Hey Paula
28 Nov
2019
Not in Hall of Fame

February 9 – March 1, 1963

Paul & Paula

Hey Paula

I am fairly confident that if my first name is Paul that I would go out of away not to date anyone named Paula.[1]  As it turned out, neither did Paul and Paula as their real names were Ray Hildebrand and Jill Jackson, which makes me wonder if there are any real Paul and Paula couples out there.  No matter, as this Texas duo managed to achieve the top of the Hot 100, which is an achievement few can state.

The story of Ray and Jill began when the pair were students at Howard Payne College in Brownwood, Texas where the pair would score regional attention with a song they wrote on a local radio station.  After that, the duo would make their way to nearby Fort Worth where they were signed by Major Bill Smith’s label who just was coming off a number one with Bruce Channel’s “Hey Baby”. 

When the song was picked up nationally by Phillips Records, management believed that Ray and Jill singing about Paul and Paula seemed foolish, so they would change their professional names to “Paul & Paula”.   Quickly, the story of two young lovers with similar names who wanted to marry each other rocketed to the top of the chart and for the generation after Boon and Katy sang it to each other in Animal House, and it worked just fine for them and others despite not having the names of Paul and Paula.

You would initially think (at least I did anyway) that any song with your name in the title would almost signify a “one and done” in the music world as doing that on the surface seems equal parts narcissism and cheese, though when you look at the artists who did that it doesn’t always seem to be the case…well not the cheesy part of the equation anyway.

Here are a few artists who utilized their own names in songs and judge for yourselves based on your memories whether it was self-indulgent, self-deprecating or whether you even remember it at all.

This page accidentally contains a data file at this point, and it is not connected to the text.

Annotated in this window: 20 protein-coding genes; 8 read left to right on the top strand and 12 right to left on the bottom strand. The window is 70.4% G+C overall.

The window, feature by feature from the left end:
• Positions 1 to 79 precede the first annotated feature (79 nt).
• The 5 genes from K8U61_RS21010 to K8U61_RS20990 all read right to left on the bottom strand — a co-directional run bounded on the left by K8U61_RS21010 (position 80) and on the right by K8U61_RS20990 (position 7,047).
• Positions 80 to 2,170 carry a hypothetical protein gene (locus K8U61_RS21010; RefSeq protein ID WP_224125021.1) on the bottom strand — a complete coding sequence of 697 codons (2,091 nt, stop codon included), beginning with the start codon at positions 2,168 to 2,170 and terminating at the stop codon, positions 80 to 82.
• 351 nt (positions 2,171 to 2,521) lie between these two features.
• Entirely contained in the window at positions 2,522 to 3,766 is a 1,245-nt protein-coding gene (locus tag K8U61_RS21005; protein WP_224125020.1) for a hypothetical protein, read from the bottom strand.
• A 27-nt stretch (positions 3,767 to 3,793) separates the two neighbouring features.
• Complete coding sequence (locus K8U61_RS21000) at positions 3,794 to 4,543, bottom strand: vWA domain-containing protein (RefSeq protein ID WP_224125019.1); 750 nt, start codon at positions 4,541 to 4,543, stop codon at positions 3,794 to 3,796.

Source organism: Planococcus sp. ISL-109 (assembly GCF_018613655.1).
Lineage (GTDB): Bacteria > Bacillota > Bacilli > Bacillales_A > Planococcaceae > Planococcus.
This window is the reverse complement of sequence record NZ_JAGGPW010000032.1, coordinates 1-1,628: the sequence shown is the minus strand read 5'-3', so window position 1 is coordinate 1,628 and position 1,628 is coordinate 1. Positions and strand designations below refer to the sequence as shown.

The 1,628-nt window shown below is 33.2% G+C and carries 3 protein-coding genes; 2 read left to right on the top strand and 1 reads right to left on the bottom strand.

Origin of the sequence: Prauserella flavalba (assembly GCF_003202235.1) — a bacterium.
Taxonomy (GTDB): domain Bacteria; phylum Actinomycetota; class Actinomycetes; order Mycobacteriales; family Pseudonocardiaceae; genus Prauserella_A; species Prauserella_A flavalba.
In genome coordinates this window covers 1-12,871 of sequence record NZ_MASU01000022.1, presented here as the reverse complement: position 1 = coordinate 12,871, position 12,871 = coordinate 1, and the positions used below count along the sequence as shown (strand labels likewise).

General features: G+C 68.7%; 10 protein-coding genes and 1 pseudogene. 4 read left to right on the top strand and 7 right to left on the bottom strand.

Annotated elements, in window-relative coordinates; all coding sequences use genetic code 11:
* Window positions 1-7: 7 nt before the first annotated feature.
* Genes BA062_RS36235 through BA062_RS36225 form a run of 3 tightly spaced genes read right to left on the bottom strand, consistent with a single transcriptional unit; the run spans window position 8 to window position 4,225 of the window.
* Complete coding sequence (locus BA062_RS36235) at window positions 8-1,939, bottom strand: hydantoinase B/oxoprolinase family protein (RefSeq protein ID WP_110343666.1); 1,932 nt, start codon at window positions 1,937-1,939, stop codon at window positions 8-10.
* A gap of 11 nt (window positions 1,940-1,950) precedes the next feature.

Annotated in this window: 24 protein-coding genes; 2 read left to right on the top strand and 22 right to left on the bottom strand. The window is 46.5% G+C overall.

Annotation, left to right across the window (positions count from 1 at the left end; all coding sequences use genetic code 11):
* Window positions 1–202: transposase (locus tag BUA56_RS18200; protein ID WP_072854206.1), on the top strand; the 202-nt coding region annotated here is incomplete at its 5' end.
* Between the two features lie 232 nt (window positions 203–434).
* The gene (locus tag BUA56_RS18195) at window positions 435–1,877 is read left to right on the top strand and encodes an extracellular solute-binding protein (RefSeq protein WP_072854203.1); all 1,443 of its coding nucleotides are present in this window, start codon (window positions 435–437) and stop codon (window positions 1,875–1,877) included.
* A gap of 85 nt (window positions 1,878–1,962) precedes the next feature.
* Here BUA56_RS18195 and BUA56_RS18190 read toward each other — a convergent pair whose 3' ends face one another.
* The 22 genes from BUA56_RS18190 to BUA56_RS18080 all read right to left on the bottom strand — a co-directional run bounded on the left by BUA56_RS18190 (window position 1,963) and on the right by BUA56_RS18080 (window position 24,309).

“Bo Diddley” by Bo Biddley

“Fergalicious” by Fergie[2]

“In A Big Country” by Big Country

“Black Sabbath” by Black Sabbath

“S Club Party” by S Club 7

“Bad Company” by Bad Company[3]

“Living in a Box” by Living in a Box

“Public Image” by Public Image Ltd.

“Theme from S’Express” by S-Express

Kind of all across the board isn’t it?

Paul & Paula would actually have another large sized hit with “Young Lovers”, a song that would peak a few months later at number 6, but by the next year they were not on the charts, not in the public consciousness, and likely collecting dust in Boon and Katy’s vinyl collection.  I wonder who got that album when they separated?

Other Notable Songs that charted but did not go to number one in this time period: February 9, 1963 – March 1, 1963.

2/9/63: Up On The Roof by The Drifters hit #5 and went to #4 on the R&B Chart. 

2/9/63: You’ve Really Got A Hold Of Me by Smokey Robinson and the Miracles reached #8 but climbed to the top of the R&B Chart.

2/9/63: Shake Sherry by The Contours made it to #43 and went to #21 on the R&B Chart.

2/16/63: He’s Sure The Boy I Love by The Crystals reached #11 and went to #18 on the R&B Chart.

 

[1] Who am I kidding?  In my teen years I would have dated a girl named dipshit. 

[2] Ugh.  DEFINITLEY self-indulgent.  This is the exact case of someone who is not nearly as hot as she thinks (or was told) she is. 

[3] I actually really like this song.  Paul Rodgers has one of the best rock and roll singing voices ever. 

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